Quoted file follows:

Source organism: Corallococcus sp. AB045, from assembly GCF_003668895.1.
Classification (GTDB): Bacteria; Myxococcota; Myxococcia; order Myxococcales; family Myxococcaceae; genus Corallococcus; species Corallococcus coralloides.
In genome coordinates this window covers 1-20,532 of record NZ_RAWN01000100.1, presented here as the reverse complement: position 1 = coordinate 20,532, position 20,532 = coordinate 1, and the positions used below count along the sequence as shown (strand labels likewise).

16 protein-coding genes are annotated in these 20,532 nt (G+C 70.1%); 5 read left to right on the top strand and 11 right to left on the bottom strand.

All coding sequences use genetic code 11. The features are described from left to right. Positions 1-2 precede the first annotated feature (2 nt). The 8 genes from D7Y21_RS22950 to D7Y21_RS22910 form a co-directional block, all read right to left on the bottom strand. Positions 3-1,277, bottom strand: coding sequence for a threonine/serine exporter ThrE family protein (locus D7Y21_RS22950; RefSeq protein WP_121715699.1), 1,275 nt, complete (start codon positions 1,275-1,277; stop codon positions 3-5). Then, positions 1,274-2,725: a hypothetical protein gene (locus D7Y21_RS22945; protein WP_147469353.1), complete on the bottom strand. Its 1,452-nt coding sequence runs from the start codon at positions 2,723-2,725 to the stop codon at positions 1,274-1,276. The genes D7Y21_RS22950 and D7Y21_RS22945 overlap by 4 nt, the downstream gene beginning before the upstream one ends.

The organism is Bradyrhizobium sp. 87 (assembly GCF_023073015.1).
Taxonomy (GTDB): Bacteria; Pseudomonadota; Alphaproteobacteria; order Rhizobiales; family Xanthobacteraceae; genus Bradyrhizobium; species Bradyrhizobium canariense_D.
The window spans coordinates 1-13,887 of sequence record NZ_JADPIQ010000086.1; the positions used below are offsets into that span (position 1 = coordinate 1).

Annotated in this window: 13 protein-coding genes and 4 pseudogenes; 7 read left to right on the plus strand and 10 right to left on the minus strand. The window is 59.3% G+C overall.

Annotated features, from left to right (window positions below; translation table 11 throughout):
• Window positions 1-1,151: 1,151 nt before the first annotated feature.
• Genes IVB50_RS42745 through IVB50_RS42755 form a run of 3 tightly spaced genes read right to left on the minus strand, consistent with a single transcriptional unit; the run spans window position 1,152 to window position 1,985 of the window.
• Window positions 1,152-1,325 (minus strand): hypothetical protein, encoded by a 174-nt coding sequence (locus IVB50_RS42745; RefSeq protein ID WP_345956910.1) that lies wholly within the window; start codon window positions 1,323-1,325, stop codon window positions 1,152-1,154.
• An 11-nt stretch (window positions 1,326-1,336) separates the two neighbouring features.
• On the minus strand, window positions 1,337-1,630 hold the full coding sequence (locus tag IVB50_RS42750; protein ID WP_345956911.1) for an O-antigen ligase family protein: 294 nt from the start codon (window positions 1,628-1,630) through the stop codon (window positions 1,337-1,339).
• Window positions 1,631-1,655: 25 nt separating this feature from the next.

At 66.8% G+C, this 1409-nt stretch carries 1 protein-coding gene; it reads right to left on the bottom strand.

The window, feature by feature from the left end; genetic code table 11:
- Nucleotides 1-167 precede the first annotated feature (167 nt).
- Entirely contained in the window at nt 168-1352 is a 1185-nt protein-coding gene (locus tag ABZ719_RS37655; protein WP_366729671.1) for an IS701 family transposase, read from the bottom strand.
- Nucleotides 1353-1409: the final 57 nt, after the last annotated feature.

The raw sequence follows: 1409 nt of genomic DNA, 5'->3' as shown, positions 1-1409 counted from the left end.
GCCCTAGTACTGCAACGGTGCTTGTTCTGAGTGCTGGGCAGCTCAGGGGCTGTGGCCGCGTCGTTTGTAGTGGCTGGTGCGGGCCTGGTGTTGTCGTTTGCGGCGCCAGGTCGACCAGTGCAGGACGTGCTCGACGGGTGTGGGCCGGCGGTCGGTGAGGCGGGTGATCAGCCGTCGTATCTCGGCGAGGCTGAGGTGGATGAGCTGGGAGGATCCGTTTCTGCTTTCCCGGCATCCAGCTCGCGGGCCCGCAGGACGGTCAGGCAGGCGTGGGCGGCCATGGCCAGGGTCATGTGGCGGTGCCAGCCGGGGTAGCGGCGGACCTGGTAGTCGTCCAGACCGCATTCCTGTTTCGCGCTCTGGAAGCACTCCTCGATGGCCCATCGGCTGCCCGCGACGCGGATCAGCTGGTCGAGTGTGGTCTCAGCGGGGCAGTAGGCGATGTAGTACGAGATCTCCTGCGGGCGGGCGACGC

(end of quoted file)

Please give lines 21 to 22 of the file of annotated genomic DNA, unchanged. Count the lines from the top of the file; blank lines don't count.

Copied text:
- Nucleotides 1353-1409: the final 57 nt, after the last annotated feature.

The raw sequence follows: 1409 nt of genomic DNA, 5'->3' as shown, positions 1-1409 counted from the left end.